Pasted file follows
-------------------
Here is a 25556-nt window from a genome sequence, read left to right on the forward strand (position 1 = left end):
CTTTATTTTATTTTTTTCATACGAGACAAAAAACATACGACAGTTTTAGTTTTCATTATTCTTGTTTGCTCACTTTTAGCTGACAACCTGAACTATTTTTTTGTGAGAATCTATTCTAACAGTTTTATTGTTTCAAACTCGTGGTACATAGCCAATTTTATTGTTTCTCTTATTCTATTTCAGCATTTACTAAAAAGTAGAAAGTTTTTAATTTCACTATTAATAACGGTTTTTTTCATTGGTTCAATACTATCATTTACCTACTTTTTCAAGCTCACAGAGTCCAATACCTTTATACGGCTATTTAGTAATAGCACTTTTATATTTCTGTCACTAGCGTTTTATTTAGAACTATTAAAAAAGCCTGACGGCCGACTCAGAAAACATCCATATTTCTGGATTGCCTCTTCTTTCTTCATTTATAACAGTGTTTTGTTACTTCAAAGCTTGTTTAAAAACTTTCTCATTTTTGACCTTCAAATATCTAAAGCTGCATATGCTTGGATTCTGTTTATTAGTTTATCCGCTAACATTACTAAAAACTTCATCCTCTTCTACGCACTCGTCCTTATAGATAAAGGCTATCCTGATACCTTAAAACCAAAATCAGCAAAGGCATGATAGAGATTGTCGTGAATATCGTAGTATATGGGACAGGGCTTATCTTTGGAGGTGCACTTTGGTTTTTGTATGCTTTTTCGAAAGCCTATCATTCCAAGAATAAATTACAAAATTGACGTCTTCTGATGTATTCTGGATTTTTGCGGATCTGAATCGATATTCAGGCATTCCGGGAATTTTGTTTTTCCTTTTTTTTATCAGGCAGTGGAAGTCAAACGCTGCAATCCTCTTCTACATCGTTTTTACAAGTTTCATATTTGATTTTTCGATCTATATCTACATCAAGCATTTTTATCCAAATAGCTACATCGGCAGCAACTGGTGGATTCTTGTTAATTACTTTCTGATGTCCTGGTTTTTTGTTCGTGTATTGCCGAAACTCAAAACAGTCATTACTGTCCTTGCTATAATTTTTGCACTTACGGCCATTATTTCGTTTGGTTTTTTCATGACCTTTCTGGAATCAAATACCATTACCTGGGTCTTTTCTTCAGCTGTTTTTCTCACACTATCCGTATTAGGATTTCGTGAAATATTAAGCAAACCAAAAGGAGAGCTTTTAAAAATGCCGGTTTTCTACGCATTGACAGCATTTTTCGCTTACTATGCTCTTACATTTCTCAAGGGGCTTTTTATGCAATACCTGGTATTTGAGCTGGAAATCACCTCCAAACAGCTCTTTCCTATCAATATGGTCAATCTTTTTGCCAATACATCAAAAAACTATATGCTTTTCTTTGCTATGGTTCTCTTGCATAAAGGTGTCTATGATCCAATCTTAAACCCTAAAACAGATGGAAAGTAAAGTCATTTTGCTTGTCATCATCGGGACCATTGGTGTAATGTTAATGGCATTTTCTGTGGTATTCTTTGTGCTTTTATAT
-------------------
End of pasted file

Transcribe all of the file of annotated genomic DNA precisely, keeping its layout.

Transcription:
Here is a 25556-nt window from a genome sequence, read left to right on the forward strand (position 1 = left end):
CTTTATTTTATTTTTTTCATACGAGACAAAAAACATACGACAGTTTTAGTTTTCATTATTCTTGTTTGCTCACTTTTAGCTGACAACCTGAACTATTTTTTTGTGAGAATCTATTCTAACAGTTTTATTGTTTCAAACTCGTGGTACATAGCCAATTTTATTGTTTCTCTTATTCTATTTCAGCATTTACTAAAAAGTAGAAAGTTTTTAATTTCACTATTAATAACGGTTTTTTTCATTGGTTCAATACTATCATTTACCTACTTTTTCAAGCTCACAGAGTCCAATACCTTTATACGGCTATTTAGTAATAGCACTTTTATATTTCTGTCACTAGCGTTTTATTTAGAACTATTAAAAAAGCCTGACGGCCGACTCAGAAAACATCCATATTTCTGGATTGCCTCTTCTTTCTTCATTTATAACAGTGTTTTGTTACTTCAAAGCTTGTTTAAAAACTTTCTCATTTTTGACCTTCAAATATCTAAAGCTGCATATGCTTGGATTCTGTTTATTAGTTTATCCGCTAACATTACTAAAAACTTCATCCTCTTCTACGCACTCGTCCTTATAGATAAAGGCTATCCTGATACCTTAAAACCAAAATCAGCAAAGGCATGATAGAGATTGTCGTGAATATCGTAGTATATGGGACAGGGCTTATCTTTGGAGGTGCACTTTGGTTTTTGTATGCTTTTTCGAAAGCCTATCATTCCAAGAATAAATTACAAAATTGACGTCTTCTGATGTATTCTGGATTTTTGCGGATCTGAATCGATATTCAGGCATTCCGGGAATTTTGTTTTTCCTTTTTTTTATCAGGCAGTGGAAGTCAAACGCTGCAATCCTCTTCTACATCGTTTTTACAAGTTTCATATTTGATTTTTCGATCTATATCTACATCAAGCATTTTTATCCAAATAGCTACATCGGCAGCAACTGGTGGATTCTTGTTAATTACTTTCTGATGTCCTGGTTTTTTGTTCGTGTATTGCCGAAACTCAAAACAGTCATTACTGTCCTTGCTATAATTTTTGCACTTACGGCCATTATTTCGTTTGGTTTTTTCATGACCTTTCTGGAATCAAATACCATTACCTGGGTCTTTTCTTCAGCTGTTTTTCTCACACTATCCGTATTAGGATTTCGTGAAATATTAAGCAAACCAAAAGGAGAGCTTTTAAAAATGCCGGTTTTCTACGCATTGACAGCATTTTTCGCTTACTATGCTCTTACATTTCTCAAGGGGCTTTTTATGCAATACCTGGTATTTGAGCTGGAAATCACCTCCAAACAGCTCTTTCCTATCAATATGGTCAATCTTTTTGCCAATACATCAAAAAACTATATGCTTTTCTTTGCTATGGTTCTCTTGCATAAAGGTGTCTATGATCCAATCTTAAACCCTAAAACAGATGGAAAGTAAAGTCATTTTGCTTGTCATCATCGGGACCATTGGTGTAATGTTAATGGCATTTTCTGTGGTATTCTTTGTGCTTTTATAT